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The primary and secondary coils of a transformer have $50$ and \[1500\] turns respectively. If the magnetic flux linked with the primary coil is given by \[\phi = {\phi _0} + 4t,\;\] where $\phi $ is in webers, t is time in seconds and \[{\phi _0}\] ​ is a constant, the output voltage across the secondary coil is:
A. 30 volts
B. 90 volts
C. 120 volts
D. 220 volts

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Last updated date: 20th Jun 2024
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Answer
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Hint: To solve the above given problem we should know how we can calculate the induced emf in any coil, if the flux is given. Principle of transformer is based on the principle of mutual induction and as we all know that the Faraday's law states that the Induced EMF is equal to the rate of change of magnetic flux.

Complete answer:
So, from the faraday’s law, we get
Since the rate of change of magnetic flux is the induced emf,
So, Induced emf= \[e = \dfrac{{d\phi }}{{dt}}\], where $e = $induced emf, $\phi = $flux associated with the coil.
So, for the transformer we can get the induced emf in the primary coil from the given magnetic flux linked with the primary coil, that is \[\phi = {\phi _0} + 4t,\;\]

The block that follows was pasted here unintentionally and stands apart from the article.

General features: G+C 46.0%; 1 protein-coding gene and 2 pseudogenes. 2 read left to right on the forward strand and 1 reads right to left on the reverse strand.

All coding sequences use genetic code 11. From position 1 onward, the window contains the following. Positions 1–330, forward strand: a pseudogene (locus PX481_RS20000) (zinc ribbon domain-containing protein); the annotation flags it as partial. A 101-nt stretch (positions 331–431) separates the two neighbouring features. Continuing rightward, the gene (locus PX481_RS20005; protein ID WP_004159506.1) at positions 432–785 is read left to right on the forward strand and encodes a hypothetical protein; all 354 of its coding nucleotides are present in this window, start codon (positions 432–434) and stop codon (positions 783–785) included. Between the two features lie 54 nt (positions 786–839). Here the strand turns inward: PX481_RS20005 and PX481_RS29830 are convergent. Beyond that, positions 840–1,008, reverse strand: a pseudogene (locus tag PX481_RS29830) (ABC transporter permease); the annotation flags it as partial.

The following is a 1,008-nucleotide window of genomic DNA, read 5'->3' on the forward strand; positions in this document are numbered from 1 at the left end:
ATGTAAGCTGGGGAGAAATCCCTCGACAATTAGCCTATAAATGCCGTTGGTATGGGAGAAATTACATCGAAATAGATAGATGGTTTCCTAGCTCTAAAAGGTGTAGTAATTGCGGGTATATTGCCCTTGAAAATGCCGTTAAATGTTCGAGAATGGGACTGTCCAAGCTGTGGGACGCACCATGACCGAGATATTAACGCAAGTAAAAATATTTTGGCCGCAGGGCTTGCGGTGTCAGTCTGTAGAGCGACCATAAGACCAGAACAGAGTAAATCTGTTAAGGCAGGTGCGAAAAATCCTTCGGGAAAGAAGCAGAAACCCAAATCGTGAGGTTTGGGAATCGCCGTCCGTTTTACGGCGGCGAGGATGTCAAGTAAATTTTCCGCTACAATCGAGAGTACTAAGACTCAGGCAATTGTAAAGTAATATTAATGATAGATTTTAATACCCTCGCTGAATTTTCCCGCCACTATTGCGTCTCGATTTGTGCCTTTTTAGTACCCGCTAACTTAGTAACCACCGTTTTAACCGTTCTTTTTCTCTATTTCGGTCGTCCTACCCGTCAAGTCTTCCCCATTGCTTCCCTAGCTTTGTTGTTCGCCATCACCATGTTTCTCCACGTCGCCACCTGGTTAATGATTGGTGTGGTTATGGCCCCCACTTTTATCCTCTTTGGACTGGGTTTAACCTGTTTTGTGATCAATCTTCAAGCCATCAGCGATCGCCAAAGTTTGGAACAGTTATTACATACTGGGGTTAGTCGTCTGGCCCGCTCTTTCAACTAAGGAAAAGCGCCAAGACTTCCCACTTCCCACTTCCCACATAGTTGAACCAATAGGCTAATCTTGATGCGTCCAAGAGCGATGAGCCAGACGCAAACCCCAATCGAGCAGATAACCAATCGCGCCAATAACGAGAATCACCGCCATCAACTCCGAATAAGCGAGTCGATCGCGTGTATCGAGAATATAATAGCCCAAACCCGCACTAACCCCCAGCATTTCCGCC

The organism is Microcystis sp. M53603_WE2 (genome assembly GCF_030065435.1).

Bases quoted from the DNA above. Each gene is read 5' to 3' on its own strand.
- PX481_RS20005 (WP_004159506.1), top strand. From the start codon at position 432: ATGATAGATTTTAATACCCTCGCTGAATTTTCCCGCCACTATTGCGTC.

So, the induced emf in the primary coil= ${e_p} = \dfrac{{d\phi }}{{dt}} = \dfrac{d}{{dt}}({\phi _0} + 4t)$
$ \Rightarrow {e_p} = (0 + 4)$
$ \Rightarrow {e_p} = 4V$--------equation (1)
Hence the induced voltage in the primary coil is ${e_p} = 4V$.
In the question number of the turns in the primary coil and the secondary coil is given, So from this we can get the transformation ratio, $k$
So, transformation ratio, $k = \dfrac{{{N_s}}}{{{N_p}}}$
$ \Rightarrow k = \dfrac{{{N_s}}}{{{N_p}}} = \dfrac{{1500}}{{50}}$ (putting the values ${N_s} = 1500$ and ${N_p} = 50$)
$ \Rightarrow k = 30$-----equation (2)
Also, the relation between the transformation ratio and the induced emfs in the primary and secondary is as follows,
$ \Rightarrow k = \dfrac{{{e_s}}}{{{e_p}}}$
Putting the value of the ${e_s}$ from equation (1), we get
$ \Rightarrow k = \dfrac{{{e_s}}}{4}$-----equation (3)
Now from equation (2) and equation (3), we get
$ \Rightarrow 30 = \dfrac{{{e_s}}}{4}$
$ \Rightarrow {e_p} = 120V$

So, the correct answer is “Option C”.

Note:
Since Induced EMF is equal to the rate of change of magnetic flux, and the magnetic flux is equal to Magnetic field strength multiplied by the Area =$BA$.
Therefore,\[Induced{\text{ }}EMF\; = \dfrac{{\left( {change{\text{ }}in{\text{ }}Magnetic{\text{ }}Flux{\text{ }}Density{\text{ }}x{\text{ }}Area} \right)}}{{change{\text{ }}in{\text{ }}Time}}\]
Therefore, \[Induced{\text{ }}EMF\; = \dfrac{{(B\pi {r^2}n)}}{t}\]